Clubhouse leaders Ian Poulter and Scott Piercy were the only players under par midway through Thursday’s first round of the US Open as a host of big names took a beating at wind-whipped Shinnecock Hills.
Phil Mickelson, playing with Rory McIlroy and Jordan Spieth in a marquee group who boast 12 major titles among them, was the best of the bunch with a seven-over par 77 — in which he missed just one fairway.
McIlroy staggered off Shinnecock with a 10-over par 80 that matched his highest score in a major and included seven bogeys and three double bogeys.
Spieth had a triple bogey at his second hole, the par-three 11th, where he was in a bunker, then over the green, and his chip on rolled back to his feet. He also had five bogeys and a double bogey in firing a 78.
Two-time Masters champion Bubba Watson carded a 70 and former world number one Jason Day of Australia signed for a 79.
Scott Gregory, the 2016 British Amateur champion, carded a 92.
There was likely to be no let up for the afternoon’s super-group of Tiger Woods, Dustin Johnson and Justin Thomas.
While all eyes will be on Woods, the 42-year-old star making the 10th start of his comeback after spinal fusion surgery can’t be considered the most likely man in his group to contend for the title.
That has to be Johnson, who wrested the number one ranking back from Thomas on Sunday with a US PGA Tour victory in Memphis.
Thomas, the reigning PGA Champion, is also a good bet, but Woods has shown enough good golf in an inevitably erratic comeback to have many wondering if he could make his first victory since 2013 a major.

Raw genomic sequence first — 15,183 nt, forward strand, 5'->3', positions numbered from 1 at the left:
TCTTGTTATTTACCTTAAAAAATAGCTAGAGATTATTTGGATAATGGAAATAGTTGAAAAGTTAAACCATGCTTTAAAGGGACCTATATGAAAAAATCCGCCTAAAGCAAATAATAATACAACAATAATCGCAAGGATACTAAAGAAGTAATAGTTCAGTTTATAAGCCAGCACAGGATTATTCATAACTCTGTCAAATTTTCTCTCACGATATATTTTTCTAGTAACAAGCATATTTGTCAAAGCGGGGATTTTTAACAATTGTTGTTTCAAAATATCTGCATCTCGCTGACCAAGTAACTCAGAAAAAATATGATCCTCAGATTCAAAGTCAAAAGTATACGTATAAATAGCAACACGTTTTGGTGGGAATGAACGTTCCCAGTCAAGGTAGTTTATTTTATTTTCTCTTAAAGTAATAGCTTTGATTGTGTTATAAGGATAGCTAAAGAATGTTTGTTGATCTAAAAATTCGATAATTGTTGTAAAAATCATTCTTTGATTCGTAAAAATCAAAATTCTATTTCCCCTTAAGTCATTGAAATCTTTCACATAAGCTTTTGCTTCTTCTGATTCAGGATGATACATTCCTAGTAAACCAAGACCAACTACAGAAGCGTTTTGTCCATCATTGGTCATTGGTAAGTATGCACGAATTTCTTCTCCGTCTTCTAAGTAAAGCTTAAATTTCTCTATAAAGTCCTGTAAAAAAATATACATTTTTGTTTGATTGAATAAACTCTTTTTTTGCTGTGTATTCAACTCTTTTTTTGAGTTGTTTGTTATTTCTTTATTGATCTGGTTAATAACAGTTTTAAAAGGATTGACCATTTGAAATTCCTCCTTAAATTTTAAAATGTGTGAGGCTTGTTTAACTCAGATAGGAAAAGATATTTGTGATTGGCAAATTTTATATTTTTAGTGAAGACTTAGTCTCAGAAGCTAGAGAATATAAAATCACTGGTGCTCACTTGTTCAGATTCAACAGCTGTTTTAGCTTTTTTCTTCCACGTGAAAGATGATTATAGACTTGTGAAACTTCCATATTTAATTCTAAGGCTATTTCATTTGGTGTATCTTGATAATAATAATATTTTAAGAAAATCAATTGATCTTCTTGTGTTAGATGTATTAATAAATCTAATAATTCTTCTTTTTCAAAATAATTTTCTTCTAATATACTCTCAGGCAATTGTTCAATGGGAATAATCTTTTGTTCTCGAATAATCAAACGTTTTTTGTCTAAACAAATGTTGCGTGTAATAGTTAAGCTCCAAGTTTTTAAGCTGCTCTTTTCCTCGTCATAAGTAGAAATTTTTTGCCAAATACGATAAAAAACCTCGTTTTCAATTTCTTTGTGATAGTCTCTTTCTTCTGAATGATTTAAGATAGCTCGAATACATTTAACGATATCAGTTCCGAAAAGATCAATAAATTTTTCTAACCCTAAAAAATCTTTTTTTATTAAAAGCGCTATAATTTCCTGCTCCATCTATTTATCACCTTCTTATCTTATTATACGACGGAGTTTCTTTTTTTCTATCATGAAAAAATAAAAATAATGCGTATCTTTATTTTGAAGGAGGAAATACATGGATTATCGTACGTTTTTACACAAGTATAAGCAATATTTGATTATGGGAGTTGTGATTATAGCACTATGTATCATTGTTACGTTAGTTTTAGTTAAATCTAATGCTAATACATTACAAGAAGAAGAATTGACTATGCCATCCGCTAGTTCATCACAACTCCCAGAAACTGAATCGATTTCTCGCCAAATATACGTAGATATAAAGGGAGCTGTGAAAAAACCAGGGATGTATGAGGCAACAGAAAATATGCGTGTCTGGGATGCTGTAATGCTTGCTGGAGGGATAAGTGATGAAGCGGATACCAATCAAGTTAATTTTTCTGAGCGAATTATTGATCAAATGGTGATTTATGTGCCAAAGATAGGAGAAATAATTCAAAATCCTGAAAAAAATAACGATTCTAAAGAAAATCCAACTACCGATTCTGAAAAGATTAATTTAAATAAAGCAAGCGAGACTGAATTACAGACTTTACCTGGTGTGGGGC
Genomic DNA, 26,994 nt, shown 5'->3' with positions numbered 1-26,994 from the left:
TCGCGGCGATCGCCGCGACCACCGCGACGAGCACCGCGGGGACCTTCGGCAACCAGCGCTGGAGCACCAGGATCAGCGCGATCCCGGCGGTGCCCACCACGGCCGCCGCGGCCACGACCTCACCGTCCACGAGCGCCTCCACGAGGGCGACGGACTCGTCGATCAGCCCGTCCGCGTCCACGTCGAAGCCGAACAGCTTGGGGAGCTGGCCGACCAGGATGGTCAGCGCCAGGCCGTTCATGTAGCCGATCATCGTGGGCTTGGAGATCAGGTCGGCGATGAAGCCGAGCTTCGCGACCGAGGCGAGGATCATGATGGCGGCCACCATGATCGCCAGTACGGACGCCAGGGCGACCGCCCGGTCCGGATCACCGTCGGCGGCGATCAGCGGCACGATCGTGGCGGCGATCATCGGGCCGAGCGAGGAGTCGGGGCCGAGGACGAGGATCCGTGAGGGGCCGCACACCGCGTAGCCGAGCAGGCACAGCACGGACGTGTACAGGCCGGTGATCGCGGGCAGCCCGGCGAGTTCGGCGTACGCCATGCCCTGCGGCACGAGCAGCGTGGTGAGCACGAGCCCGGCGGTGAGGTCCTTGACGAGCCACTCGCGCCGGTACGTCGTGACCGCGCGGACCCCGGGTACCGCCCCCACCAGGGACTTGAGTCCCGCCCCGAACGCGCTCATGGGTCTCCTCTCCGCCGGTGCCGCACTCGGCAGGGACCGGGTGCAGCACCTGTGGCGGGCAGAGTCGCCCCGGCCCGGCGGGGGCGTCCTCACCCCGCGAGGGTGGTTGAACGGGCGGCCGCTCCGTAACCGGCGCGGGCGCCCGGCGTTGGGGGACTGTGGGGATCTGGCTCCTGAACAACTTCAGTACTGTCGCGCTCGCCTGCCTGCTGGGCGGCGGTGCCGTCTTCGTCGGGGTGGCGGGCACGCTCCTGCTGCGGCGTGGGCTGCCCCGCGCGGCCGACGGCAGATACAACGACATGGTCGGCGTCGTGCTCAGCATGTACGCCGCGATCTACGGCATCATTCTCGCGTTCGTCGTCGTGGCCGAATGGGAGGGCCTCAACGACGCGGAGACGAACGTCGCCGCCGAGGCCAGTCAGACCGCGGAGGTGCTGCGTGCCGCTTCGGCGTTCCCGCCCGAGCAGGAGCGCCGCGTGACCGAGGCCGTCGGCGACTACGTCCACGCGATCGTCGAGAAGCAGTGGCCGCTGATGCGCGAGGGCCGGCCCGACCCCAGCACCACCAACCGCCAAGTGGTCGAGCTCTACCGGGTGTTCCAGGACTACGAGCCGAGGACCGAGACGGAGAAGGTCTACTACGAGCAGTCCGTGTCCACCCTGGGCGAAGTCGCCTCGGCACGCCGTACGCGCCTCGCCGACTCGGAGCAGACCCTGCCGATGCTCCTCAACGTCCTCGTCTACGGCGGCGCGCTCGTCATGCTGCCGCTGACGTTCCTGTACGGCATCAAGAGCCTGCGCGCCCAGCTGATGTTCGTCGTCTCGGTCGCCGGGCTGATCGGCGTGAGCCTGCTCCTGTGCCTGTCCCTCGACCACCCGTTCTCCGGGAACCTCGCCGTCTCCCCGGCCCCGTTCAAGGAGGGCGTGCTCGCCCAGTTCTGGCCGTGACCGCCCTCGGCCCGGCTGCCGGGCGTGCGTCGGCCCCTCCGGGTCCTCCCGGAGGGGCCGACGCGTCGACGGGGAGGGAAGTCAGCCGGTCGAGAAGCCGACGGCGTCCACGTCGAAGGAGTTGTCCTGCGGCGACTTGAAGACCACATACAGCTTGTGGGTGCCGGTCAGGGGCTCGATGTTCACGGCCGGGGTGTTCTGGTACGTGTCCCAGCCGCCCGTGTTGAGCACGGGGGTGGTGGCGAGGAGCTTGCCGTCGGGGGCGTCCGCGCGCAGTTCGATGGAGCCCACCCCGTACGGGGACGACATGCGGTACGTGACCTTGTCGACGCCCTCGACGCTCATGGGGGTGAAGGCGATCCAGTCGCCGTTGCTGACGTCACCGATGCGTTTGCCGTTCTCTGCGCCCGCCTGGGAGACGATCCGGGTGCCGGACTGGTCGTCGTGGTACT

Shinnecock certainly promised to be the toughest test of Woods’s comeback so far.
The US Golf Association, anxious to avoid a repeat of the 2004 US Open at Shinnecock when weekend winds dried the greens to the extent that some were virtually unplayable, altered some planned pin positions to ameliorate the effect of Thursday’s winds.
- Poulter ‘felt pretty good’ –
Nevertheless, it was a test of survival that made the 69s posted by Poulter and Piercy plenty impressive.
It was the best start ever to a US Open for Poulter, whose best finish in the championship was a tie for 12th back in 2006.
“Obviously felt pretty good,” Poulter said. “US Open golf hasn’t been good for me through the years. It’s the first one I’ve played in three years, and this is the first one I ever played back in ’04.
“I played exceptionally well. I played the par threes well. I played seven well, made two, and obviously made two on 11. So to get through those two very tricky par threes in four shots is well ahead of the game when you look at the average at the end of the day.”
Piercy — who made the 156-man field as an alternate — grabbed his share of the lead a day after giving up on a practice round after losing five balls in Shinnecock’s diabolical rough.
“I was skanking it, and I lost like five balls in the first four holes. I’m like, I’m out of here,” said Piercy, who finished tied for second behind Johnson at Oakmont two years ago but has missed the cut in four of six prior US Open starts.